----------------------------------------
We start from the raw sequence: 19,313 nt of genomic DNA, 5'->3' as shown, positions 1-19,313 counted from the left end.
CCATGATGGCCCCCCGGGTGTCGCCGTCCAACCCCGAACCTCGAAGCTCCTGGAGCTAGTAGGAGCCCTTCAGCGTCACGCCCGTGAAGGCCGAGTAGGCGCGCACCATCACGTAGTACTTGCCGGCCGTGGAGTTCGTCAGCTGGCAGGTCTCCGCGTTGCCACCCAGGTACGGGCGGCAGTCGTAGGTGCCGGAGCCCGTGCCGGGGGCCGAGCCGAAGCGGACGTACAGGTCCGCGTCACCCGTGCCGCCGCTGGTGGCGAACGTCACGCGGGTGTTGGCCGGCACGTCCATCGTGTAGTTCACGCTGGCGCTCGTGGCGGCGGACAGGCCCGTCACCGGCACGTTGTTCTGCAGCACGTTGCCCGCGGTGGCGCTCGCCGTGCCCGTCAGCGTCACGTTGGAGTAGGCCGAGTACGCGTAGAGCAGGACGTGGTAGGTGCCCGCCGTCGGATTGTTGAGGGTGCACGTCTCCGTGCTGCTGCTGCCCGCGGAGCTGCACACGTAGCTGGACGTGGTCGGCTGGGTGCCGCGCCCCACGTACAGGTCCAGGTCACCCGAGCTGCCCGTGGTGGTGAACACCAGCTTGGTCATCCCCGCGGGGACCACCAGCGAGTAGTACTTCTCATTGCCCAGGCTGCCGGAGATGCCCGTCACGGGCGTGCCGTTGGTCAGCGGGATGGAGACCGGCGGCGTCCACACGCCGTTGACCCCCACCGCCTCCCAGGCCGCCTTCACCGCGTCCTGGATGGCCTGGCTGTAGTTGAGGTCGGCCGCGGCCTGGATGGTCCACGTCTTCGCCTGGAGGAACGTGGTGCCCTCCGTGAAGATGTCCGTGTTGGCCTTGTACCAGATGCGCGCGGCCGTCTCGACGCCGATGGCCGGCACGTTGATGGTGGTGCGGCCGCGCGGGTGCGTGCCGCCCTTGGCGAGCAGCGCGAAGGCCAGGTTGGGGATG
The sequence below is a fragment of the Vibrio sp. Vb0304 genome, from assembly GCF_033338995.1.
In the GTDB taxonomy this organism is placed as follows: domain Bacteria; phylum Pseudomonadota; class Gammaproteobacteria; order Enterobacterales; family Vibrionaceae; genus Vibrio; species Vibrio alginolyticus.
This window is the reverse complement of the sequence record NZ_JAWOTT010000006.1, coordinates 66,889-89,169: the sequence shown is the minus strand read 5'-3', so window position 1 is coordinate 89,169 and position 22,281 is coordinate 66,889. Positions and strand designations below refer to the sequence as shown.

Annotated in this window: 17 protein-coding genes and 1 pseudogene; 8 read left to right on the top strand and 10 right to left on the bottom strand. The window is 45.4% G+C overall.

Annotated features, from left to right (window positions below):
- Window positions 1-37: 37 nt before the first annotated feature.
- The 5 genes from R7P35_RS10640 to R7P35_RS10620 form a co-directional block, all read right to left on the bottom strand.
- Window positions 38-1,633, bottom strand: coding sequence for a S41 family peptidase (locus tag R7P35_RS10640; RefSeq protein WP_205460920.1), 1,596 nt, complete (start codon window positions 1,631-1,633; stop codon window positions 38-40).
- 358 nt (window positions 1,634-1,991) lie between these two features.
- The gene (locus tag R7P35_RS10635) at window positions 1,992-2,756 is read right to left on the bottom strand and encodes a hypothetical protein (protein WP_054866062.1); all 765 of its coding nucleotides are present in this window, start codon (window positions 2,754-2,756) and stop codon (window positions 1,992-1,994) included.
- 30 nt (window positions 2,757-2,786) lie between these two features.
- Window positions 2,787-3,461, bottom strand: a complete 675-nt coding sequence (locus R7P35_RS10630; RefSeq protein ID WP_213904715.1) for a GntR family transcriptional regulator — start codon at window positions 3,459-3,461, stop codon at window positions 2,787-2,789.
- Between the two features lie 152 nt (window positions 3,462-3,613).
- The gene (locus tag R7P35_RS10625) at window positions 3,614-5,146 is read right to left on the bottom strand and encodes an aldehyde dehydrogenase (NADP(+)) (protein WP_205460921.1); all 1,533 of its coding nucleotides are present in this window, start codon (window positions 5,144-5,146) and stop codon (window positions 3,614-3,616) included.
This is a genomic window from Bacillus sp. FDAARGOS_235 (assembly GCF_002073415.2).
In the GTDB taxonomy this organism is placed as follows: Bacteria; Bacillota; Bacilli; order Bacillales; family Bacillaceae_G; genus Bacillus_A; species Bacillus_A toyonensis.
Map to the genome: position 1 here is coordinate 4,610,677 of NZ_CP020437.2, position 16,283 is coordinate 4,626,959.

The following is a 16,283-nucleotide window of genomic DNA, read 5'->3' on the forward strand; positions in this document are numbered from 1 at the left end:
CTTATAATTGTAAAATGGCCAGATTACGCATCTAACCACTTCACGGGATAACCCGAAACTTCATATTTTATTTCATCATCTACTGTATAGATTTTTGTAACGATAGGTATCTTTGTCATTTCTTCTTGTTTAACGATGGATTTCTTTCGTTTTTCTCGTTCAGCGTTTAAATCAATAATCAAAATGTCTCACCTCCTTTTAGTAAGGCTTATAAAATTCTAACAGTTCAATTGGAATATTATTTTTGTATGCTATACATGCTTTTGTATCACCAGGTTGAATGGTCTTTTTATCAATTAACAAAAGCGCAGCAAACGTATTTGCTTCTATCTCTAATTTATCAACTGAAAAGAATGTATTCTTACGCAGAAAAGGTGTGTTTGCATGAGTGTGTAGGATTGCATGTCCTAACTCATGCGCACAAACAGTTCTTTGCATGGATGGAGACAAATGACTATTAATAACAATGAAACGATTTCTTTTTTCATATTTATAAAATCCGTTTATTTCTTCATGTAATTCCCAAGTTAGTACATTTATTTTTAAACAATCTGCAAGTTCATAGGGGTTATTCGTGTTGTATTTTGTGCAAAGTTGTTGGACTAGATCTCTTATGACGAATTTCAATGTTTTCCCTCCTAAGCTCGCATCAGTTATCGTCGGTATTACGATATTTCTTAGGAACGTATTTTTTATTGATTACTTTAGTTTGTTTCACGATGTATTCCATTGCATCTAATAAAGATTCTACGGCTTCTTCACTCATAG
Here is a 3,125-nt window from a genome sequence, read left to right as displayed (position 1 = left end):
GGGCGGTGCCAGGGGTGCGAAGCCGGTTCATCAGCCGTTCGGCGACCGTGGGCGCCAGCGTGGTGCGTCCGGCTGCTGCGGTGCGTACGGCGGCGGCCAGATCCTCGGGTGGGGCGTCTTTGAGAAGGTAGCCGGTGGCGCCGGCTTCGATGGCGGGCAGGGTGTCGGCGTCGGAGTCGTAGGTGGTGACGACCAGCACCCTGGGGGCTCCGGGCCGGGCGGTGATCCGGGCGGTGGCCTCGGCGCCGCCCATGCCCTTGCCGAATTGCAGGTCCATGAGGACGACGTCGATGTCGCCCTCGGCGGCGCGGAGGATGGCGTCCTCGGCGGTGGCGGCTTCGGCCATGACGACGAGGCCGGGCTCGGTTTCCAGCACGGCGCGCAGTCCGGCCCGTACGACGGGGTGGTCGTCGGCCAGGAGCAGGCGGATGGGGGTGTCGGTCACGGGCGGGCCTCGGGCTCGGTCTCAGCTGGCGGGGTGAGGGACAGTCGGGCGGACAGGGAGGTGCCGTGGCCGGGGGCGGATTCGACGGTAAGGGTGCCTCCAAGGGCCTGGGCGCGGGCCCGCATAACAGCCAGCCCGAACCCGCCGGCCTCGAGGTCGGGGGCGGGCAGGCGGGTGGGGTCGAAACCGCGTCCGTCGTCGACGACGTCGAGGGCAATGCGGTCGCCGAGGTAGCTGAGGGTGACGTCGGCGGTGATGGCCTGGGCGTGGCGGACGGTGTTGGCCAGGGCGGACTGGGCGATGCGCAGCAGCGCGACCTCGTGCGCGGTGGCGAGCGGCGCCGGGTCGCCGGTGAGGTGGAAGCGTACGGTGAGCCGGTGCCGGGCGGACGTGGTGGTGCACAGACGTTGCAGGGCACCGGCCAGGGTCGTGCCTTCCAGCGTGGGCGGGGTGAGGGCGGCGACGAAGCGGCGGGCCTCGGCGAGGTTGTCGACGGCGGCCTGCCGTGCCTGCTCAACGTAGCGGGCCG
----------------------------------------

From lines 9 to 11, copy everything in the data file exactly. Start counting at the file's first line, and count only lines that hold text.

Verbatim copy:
- The 5 genes from R7P35_RS10640 to R7P35_RS10620 form a co-directional block, all read right to left on the bottom strand.
- Window positions 38-1,633, bottom strand: coding sequence for a S41 family peptidase (locus tag R7P35_RS10640; RefSeq protein WP_205460920.1), 1,596 nt, complete (start codon window positions 1,631-1,633; stop codon window positions 38-40).
- 358 nt (window positions 1,634-1,991) lie between these two features.